He also pointed out that there are plenty of underpaid microbiologists in the world who might be eager to work for unscrupulous clients — producing incurable “designer diseases,” such as penicillin-resistant anthrax, or “stealth viruses” that infect the host but remain silent until activated by some external trigger, such as exposure to a normally harmless chemical.

Biological warfare is as old as civilization

Biological warfare is as old as civilization, observed Block, but it was international revulsion over the widespread use of poisonous mustard gas during World War I that finally led to a 1925 treaty banning bioweapons during future wars.

“Disappointingly,” Block wrote, “neither the US nor Japan ratified the treaty before the advent of World War II, when anthrax and other bioweapons were secretly being developed by both countries — as well as by Germany, the USSR [now Russia] and Great Britain”.

Use of anthrax against the humanity

During the Second World War, the Japanese military killed thousands of Chinese prisoners by subjecting them to experimental doses of anthrax, cholera, plague and other pathogens. Evidence also exists of a deliberate tularemia — or rabbit fever — attack by Soviet forces against German troops in 1942, although some experts say the incident never occurred.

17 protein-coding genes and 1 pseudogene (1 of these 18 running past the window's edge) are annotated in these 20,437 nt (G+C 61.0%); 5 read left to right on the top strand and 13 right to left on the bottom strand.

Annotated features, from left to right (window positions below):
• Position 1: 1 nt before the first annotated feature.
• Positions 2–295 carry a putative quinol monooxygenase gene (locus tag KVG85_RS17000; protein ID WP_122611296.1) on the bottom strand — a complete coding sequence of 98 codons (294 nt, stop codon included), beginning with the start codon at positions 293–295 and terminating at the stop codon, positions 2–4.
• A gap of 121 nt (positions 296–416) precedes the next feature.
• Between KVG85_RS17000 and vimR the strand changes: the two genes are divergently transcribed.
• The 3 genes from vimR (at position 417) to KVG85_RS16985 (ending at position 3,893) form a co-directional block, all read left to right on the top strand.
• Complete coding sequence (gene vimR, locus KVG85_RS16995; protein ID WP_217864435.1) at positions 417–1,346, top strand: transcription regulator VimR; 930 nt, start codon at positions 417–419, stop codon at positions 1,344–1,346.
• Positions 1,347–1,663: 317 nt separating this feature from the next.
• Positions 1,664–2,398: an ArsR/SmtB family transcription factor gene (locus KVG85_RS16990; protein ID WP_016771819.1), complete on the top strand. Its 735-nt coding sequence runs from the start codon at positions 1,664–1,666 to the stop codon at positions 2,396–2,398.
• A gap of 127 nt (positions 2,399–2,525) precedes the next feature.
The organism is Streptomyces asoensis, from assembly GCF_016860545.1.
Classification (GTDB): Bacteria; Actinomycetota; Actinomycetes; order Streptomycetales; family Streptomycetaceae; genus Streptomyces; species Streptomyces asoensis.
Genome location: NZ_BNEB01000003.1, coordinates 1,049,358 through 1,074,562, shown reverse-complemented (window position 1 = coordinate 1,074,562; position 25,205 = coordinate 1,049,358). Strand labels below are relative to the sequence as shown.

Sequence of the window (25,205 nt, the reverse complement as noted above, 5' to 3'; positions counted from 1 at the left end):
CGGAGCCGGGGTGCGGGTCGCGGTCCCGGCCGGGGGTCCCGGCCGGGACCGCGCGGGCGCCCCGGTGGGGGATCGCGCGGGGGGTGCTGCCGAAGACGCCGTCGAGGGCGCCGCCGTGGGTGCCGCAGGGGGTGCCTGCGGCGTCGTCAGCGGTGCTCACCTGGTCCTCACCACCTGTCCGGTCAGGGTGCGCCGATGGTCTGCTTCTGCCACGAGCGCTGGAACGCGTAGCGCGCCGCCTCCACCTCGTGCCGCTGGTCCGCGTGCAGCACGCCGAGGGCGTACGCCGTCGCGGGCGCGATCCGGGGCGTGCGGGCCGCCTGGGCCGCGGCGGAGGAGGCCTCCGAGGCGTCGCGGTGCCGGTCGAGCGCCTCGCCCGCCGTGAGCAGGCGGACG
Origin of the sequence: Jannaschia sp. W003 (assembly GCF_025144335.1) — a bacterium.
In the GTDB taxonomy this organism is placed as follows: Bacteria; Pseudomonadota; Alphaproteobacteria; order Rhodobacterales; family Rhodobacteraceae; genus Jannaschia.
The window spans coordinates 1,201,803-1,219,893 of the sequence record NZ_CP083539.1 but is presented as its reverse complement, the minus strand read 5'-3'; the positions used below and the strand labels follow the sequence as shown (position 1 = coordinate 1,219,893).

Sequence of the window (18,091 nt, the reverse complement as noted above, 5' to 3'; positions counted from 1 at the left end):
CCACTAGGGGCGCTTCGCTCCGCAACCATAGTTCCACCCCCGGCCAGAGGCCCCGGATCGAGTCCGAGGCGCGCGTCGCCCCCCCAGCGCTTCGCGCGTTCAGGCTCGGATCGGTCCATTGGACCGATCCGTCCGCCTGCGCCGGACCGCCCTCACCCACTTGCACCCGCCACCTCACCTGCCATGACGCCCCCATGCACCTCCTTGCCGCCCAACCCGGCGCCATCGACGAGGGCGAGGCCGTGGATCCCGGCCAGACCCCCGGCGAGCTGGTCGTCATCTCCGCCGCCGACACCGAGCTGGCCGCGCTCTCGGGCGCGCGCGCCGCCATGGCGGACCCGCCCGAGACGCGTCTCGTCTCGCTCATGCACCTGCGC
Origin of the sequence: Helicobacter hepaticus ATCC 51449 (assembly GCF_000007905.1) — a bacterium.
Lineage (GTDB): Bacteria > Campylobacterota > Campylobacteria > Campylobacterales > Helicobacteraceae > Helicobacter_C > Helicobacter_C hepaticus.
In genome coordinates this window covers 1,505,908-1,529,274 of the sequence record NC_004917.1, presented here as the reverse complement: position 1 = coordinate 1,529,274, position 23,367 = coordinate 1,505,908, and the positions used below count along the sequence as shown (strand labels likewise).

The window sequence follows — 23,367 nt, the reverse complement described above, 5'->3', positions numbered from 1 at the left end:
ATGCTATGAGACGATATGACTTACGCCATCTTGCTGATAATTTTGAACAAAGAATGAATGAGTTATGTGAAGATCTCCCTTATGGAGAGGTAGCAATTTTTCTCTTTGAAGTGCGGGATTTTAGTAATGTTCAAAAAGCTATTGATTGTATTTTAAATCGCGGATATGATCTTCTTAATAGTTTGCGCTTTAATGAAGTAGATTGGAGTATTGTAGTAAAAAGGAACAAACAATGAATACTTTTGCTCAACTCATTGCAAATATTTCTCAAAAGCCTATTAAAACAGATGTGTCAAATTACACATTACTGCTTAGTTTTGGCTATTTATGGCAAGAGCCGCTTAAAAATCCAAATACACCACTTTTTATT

After World War II, the United States and the Soviet Union launched full-scale bioweapons programs, which included the development of aerosol sprays capable of delivering bacterial and viral agents by plane or ballistic missile.

“Both sides also stockpiled plenty of anthrax,” added Block.

In 1969, President Richard Nixon issued an executive order unilaterally and unconditionally ending America’s bioweapons program, and all US stockpiles were destroyed by 1972.

That same year, 160 nations signed a treaty banning all use of biological and chemical weapons. And 143 countries eventually ratified the treaty, including the United States, Russia, Iraq, Iran, Libya and North Korea. Fifty-two nations have not signed on, including Israel, Egypt and Somalia.

But the treaty has already failed.

Despite its noble intentions, said Block, the 1972 treaty lacks any significant provisions for enforcement or verification. As a result, a number of signatories to the treaty have maintained active bioweapons programs.

“I’m fairly confident that the U.S. has stopped producing biological weapons,” he said, “but the Soviet Union carried out ultra-secret bioweapons work right up until it collapsed in 1990”.

In 1979, 100 people and countless livestock died following the accidental release of anthrax spores from a bioweapons plant in the Russian city of Sverdlovsk — one of 40 such facilities that operated in the former Soviet Union.

Russia’s dismal economic situation raised the question of how out-of-work bioweapons scientists were managing to find gainful employment, observed Block.